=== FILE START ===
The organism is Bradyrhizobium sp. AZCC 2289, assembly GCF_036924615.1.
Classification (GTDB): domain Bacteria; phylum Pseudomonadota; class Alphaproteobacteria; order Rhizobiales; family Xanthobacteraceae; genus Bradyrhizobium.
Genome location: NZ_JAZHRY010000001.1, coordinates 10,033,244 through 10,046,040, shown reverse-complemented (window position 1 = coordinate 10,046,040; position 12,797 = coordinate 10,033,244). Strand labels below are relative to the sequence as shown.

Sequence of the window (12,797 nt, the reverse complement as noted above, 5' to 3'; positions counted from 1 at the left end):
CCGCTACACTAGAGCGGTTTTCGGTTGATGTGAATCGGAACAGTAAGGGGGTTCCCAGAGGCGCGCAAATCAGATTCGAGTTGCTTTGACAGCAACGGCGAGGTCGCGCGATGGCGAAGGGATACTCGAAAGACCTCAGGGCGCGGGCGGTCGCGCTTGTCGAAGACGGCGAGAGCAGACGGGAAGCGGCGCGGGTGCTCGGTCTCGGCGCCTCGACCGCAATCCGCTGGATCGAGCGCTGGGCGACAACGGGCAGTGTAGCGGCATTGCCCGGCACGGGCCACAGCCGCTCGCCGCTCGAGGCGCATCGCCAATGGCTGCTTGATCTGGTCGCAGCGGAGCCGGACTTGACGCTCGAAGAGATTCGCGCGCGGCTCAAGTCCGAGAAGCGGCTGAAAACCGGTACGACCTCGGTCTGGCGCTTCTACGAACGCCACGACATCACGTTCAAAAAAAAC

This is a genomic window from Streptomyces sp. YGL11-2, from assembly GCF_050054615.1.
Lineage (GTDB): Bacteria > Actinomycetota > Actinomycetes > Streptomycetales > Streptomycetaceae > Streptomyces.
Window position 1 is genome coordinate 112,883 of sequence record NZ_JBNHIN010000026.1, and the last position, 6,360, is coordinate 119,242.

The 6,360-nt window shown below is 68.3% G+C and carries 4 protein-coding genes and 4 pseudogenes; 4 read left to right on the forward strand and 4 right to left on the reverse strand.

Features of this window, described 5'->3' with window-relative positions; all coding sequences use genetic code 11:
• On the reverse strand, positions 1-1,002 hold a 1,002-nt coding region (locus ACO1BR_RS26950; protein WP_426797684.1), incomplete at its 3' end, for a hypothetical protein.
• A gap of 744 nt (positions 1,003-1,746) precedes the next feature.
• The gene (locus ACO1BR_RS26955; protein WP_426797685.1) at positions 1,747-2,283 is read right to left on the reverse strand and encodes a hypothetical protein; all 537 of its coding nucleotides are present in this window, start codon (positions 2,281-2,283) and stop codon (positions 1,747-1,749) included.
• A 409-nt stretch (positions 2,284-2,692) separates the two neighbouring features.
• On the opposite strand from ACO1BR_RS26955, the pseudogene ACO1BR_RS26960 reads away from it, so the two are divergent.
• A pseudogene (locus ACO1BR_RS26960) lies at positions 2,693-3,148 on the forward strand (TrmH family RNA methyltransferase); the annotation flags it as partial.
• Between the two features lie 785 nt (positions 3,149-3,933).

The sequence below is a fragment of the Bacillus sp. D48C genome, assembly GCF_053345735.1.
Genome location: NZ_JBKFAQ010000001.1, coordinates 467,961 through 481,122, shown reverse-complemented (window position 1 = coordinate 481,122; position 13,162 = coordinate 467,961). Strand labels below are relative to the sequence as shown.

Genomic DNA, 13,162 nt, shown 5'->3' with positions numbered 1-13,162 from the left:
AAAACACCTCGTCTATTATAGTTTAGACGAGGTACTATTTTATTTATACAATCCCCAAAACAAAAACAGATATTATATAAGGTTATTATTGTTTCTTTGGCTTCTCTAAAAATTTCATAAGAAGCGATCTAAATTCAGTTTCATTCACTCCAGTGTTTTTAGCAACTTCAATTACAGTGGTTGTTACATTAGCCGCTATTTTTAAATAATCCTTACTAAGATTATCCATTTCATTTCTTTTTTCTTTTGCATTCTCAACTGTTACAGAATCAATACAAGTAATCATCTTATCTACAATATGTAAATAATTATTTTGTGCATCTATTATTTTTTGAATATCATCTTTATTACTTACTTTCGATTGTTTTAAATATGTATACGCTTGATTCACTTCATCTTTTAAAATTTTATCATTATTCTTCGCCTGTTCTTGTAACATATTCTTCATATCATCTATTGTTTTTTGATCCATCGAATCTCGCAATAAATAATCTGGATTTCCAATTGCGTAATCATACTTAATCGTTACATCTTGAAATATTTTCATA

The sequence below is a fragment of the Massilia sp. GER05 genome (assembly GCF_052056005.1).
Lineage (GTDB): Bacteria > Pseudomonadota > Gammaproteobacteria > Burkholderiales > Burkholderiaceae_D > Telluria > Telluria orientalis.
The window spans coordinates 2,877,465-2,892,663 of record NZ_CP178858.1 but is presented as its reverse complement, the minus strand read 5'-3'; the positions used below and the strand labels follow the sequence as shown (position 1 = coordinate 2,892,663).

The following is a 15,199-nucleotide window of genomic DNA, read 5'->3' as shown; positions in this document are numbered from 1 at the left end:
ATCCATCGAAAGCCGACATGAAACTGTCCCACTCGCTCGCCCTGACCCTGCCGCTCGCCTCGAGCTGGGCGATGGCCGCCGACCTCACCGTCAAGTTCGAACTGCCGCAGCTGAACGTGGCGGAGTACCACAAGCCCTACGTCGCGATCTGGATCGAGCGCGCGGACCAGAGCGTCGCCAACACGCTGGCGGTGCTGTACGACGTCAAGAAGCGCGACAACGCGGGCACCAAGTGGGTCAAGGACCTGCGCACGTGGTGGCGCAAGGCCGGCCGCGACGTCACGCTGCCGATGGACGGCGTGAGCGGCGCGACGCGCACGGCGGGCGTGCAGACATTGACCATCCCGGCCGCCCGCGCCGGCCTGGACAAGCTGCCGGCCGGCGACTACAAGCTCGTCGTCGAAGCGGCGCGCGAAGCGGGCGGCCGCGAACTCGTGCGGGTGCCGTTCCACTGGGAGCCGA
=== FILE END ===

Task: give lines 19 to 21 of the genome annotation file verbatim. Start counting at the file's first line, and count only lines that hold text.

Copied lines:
Genome location: NZ_JBKFAQ010000001.1, coordinates 467,961 through 481,122, shown reverse-complemented (window position 1 = coordinate 481,122; position 13,162 = coordinate 467,961). Strand labels below are relative to the sequence as shown.

Genomic DNA, 13,162 nt, shown 5'->3' with positions numbered 1-13,162 from the left:
AAAACACCTCGTCTATTATAGTTTAGACGAGGTACTATTTTATTTATACAATCCCCAAAACAAAAACAGATATTATATAAGGTTATTATTGTTTCTTTGGCTTCTCTAAAAATTTCATAAGAAGCGATCTAAATTCAGTTTCATTCACTCCAGTGTTTTTAGCAACTTCAATTACAGTGGTTGTTACATTAGCCGCTATTTTTAAATAATCCTTACTAAGATTATCCATTTCATTTCTTTTTTCTTTTGCATTCTCAACTGTTACAGAATCAATACAAGTAATCATCTTATCTACAATATGTAAATAATTATTTTGTGCATCTATTATTTTTTGAATATCATCTTTATTACTTACTTTCGATTGTTTTAAATATGTATACGCTTGATTCACTTCATCTTTTAAAATTTTATCATTATTCTTCGCCTGTTCTTGTAACATATTCTTCATATCATCTATTGTTTTTTGATCCATCGAATCTCGCAATAAATAATCTGGATTTCCAATTGCGTAATCATACTTAATCGTTACATCTTGAAATATTTTCATA